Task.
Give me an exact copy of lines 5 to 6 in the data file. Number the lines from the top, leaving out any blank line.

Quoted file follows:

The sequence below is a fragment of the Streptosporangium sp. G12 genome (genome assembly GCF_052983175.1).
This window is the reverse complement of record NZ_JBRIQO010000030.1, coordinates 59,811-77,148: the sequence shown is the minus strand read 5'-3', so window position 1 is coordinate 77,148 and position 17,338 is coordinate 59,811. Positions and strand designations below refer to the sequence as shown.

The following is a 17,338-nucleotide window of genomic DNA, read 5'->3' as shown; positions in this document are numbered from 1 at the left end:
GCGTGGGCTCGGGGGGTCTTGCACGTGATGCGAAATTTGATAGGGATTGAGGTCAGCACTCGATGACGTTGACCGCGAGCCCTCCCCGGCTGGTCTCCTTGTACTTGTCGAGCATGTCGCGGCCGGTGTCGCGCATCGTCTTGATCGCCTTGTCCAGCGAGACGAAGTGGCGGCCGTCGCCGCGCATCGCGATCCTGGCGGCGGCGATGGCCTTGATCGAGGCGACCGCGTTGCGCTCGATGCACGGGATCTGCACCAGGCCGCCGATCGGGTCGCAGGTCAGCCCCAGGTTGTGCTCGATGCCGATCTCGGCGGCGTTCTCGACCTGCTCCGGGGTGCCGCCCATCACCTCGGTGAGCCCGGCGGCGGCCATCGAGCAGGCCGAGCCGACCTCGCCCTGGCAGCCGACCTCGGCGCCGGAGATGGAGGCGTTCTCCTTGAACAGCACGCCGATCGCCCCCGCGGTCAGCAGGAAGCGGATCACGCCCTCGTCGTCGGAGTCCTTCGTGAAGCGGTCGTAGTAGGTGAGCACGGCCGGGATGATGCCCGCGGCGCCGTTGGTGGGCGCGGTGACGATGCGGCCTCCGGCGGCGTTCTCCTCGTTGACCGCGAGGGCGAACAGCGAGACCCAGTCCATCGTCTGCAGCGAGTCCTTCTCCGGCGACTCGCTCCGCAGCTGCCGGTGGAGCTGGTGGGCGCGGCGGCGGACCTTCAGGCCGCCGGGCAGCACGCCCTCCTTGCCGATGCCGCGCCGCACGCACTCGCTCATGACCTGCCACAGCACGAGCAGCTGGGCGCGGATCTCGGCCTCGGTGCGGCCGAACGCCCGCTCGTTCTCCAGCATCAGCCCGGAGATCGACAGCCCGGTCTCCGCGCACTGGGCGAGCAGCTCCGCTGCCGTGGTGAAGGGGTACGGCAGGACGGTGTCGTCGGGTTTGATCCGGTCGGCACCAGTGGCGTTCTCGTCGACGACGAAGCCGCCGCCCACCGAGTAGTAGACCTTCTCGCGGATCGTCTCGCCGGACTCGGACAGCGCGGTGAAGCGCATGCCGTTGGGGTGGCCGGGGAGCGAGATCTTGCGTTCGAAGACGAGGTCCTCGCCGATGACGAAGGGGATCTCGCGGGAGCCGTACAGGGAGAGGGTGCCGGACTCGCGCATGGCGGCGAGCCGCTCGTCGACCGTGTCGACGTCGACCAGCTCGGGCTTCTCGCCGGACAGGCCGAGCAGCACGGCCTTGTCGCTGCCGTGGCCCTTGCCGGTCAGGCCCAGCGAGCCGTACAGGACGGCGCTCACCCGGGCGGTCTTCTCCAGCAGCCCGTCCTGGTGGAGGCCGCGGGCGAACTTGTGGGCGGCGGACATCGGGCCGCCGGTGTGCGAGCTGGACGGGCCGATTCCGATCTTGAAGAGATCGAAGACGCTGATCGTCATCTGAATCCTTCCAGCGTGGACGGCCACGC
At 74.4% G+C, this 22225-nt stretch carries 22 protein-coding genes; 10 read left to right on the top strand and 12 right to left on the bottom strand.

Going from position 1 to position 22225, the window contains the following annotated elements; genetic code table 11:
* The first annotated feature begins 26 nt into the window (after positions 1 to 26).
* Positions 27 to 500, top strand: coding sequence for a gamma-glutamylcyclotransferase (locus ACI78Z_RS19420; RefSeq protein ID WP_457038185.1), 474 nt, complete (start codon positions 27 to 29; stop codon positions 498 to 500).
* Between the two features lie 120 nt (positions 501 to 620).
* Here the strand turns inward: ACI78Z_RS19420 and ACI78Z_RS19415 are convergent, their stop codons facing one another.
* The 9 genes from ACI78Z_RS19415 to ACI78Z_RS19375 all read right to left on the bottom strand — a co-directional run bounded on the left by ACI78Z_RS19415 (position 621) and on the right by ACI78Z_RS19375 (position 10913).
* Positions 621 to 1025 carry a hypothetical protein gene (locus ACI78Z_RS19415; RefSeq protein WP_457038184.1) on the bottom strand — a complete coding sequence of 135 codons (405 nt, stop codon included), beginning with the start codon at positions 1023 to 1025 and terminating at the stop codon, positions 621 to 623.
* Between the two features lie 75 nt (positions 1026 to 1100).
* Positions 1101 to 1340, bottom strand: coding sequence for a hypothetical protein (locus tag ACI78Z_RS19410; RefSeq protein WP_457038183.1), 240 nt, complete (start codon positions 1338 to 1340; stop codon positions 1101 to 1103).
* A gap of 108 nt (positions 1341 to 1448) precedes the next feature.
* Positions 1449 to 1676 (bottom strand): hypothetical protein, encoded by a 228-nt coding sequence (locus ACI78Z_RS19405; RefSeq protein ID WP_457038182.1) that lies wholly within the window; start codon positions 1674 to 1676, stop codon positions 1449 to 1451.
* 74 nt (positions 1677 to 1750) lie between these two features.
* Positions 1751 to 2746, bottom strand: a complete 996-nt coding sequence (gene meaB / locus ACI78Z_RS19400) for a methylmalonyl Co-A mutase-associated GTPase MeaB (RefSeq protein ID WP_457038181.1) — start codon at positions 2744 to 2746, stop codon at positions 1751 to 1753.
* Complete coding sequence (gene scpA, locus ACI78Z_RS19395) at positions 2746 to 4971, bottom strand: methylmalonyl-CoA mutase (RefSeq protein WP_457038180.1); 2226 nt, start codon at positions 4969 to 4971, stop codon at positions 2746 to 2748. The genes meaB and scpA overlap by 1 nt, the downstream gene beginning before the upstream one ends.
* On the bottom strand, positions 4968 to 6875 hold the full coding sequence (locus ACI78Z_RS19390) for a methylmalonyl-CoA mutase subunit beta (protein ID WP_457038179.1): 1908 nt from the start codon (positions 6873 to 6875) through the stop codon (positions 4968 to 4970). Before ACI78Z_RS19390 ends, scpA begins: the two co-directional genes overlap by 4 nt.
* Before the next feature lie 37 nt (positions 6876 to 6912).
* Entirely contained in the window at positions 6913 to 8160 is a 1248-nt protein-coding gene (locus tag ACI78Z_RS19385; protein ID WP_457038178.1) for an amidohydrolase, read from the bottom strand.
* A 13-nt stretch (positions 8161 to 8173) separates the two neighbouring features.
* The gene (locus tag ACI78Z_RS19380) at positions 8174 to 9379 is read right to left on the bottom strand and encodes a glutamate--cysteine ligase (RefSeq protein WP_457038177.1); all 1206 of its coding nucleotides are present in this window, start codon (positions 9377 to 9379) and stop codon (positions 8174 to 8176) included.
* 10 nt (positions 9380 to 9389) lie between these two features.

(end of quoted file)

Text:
At 74.4% G+C, this 22225-nt stretch carries 22 protein-coding genes; 10 read left to right on the top strand and 12 right to left on the bottom strand.

Going from position 1 to position 22225, the window contains the following annotated elements; genetic code table 11: